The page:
When we ask young people today why they do not attend Mass, they often say it, the Mass, is boring. When you question them further, their complaint usually comes down to the homily – it does not relate to their lives. I know full well the difficulty which faces the priest in the parish in trying to have something fresh to say to the same congregation week in week out! It is a challenge for even the most conscientious and dedicated preacher. Pope Benedict XVI says that we need to find a new language to connect with the people today in order to recall the freshness of the Gospels.

The Synod of Bishops in 2005 had the Eucharist as its theme. Archbishop Sean Brady made a very significant contribution. The Apostolic Exhortation by Pope Benedict shows how his contribution has been taken on board with regard to the homily.

“The catechetical aim of the homily should not be forgotten. During the course of the liturgical year it is appropriate to offer the faithful, prudently and on the basis of the three-year lectionary, “thematic” homilies treating the great themes of the Christian faith, on the basis of what has been authoritatively proposed by the Magisterium in the four “pillars” of the Catechism of the Catholic Church and the recent Compendium, namely: the profession of faith, the celebration of the Christian mystery, life in Christ and Christian prayer. The Holy Father then includes Propositio 19, Dr. Brady’s proposal:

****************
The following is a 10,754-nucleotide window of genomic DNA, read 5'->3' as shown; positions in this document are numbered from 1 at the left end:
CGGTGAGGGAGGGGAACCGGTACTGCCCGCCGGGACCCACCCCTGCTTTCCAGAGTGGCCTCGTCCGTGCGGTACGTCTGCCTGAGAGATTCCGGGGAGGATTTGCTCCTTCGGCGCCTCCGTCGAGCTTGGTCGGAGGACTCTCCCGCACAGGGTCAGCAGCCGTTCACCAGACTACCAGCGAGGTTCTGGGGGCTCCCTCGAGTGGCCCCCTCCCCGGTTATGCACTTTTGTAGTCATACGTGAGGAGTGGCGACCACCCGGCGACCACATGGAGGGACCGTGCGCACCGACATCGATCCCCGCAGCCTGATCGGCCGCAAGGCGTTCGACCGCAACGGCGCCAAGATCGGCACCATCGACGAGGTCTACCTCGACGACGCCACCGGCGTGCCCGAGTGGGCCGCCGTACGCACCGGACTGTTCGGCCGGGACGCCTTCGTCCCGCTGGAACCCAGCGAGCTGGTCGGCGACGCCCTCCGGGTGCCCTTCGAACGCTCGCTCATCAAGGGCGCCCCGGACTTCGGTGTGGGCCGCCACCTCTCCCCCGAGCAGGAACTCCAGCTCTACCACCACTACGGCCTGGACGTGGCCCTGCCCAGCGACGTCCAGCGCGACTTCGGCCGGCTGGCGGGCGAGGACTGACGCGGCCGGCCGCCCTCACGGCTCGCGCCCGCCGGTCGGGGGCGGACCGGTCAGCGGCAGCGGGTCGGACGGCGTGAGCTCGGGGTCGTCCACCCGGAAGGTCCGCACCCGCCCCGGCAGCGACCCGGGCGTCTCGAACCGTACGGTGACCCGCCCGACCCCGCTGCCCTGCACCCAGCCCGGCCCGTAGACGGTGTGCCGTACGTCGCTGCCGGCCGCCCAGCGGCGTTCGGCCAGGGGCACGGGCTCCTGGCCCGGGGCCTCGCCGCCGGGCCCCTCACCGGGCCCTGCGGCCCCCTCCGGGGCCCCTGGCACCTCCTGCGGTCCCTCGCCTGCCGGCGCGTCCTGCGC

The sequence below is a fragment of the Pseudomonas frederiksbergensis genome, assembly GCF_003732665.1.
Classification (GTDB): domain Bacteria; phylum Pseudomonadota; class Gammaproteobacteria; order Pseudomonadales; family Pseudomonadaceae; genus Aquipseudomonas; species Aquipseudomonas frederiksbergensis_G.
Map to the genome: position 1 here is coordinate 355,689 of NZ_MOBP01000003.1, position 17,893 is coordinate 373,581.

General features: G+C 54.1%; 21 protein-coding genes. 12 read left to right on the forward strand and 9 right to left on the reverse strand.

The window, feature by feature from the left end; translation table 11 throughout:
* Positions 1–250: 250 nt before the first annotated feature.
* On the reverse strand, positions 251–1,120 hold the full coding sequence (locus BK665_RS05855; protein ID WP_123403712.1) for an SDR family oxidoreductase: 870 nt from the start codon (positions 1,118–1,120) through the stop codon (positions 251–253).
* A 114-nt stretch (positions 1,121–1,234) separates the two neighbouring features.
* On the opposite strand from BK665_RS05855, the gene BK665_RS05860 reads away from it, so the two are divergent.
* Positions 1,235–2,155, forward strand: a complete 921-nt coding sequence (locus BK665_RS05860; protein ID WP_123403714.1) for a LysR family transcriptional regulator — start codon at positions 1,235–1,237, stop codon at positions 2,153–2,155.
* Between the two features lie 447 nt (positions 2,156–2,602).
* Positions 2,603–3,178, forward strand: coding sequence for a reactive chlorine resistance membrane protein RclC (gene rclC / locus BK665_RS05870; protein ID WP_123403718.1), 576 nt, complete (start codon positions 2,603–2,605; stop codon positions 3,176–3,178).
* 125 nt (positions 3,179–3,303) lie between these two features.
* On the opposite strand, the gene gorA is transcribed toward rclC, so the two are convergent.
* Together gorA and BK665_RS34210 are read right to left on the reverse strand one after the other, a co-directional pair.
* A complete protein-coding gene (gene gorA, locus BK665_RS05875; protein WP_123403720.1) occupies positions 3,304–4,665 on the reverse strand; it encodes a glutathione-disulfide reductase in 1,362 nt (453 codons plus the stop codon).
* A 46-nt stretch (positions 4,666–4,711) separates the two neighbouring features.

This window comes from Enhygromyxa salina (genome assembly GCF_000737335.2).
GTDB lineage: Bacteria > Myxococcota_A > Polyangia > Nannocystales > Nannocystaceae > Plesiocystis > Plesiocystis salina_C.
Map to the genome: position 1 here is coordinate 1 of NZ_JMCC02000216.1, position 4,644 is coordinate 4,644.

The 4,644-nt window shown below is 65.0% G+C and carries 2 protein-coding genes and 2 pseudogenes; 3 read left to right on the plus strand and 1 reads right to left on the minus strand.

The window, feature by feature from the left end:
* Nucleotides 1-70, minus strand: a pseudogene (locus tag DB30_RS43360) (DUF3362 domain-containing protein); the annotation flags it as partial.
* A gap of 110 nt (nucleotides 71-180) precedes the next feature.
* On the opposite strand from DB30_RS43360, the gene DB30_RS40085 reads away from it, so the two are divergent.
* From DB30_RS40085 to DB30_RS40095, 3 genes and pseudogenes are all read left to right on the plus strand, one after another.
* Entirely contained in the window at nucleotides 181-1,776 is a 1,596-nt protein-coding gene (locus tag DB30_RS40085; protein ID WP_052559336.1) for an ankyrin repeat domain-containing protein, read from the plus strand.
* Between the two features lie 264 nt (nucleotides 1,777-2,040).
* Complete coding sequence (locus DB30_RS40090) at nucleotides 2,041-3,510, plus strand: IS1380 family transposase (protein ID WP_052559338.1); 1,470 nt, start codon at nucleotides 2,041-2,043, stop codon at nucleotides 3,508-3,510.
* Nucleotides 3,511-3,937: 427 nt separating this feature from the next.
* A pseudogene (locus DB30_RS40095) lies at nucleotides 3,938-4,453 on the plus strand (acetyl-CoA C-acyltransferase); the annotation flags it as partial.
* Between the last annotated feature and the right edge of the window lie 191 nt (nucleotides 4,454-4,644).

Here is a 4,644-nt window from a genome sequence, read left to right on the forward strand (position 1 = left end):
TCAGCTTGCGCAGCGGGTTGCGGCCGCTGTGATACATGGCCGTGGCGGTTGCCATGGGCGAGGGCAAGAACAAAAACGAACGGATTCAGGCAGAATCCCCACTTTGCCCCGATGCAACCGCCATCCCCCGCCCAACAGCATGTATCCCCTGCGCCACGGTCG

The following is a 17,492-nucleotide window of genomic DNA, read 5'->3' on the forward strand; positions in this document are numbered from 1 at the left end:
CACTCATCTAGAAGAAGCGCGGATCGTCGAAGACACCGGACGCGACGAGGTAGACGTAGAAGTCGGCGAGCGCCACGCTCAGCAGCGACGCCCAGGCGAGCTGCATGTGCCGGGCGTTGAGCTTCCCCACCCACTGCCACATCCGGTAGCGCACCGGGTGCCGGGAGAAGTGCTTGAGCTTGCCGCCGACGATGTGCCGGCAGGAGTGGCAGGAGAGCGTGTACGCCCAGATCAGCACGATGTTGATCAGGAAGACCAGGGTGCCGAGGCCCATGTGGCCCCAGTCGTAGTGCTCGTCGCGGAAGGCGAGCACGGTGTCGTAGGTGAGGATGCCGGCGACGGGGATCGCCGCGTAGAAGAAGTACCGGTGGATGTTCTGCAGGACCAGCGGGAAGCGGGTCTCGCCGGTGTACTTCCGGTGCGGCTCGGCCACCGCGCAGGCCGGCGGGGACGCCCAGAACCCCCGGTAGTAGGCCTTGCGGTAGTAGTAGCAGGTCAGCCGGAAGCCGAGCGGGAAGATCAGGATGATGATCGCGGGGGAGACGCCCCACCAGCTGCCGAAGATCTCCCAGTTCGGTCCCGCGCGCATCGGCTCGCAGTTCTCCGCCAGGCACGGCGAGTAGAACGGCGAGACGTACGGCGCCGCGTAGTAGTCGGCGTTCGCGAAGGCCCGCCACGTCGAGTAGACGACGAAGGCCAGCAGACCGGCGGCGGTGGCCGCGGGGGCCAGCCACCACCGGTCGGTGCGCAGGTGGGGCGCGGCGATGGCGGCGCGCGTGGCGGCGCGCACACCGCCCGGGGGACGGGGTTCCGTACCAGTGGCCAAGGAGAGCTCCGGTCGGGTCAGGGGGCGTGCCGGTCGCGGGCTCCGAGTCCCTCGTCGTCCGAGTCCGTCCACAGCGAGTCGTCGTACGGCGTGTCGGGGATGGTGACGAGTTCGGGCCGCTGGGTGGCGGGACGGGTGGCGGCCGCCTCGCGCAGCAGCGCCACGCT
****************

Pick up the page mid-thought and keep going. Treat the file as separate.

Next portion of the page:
To this end the Synod has called for the preparation of pastoral aids based on the three-year lectionary, to help connect the proclamation of the readings with the doctrine of the faith.

Another reason for the fall-off is that as a Church, we have failed to emphasise the significant link between the Mass and charitable works – the love of neighbour in which our people are very generous, our young people, in particular. They do not always see their charitable works as flowing naturally from the Mass. Pope Benedict speaks of “living according to the Lord’s Day”, St. Irenaus’ phrase. It highlights the connection between the reality of the Sunday Eucharist for the Christian life during the other six days. The Mass is not the end – it is only the beginning. Ite missa est, is not a dismissal it is a call to mission!

Archbishop Joseph Cassidy commenting on the washing of the feet in St. John’s Gospel wrote:

“The modern equivalent of washing the feet would be to look after our ageing parents or gandparents, to be very good to our neighbours, especially when there’s trouble; to be tender towards the sick; helpful to the handicapped; welcoming towards the stranger; generous towards the poor. We can wash people’s feet without taking off their shoes at all. We can have a towel over the arm that nobody actually sees. The whole point is that we don’t lord it over anybody. We serve and we love as Jesus loved. That’s the example. And that’s the challenge.”

The theology of the Eucharist is much better expressed in poetry than in prose. Hymns such as Sancti Venite of Irish origin in the sixth century, St. Thomas Aquinas’ Adoro Te and the Ave Verum attributed to Pope Innocent VI say it best.

Ave Verum
Hail to thee! true Body sprung
From the Virgin Mary’s womb!
The same that on the cross was hung
And bore for man the bitter doom.

Thou whose side was pierc’d and flowed
Both with water and with blood,
Suffer us to taste of thee
In our life’s last agony.

O kind, O Loving One,
O sweet Jesus, Mary’s Son!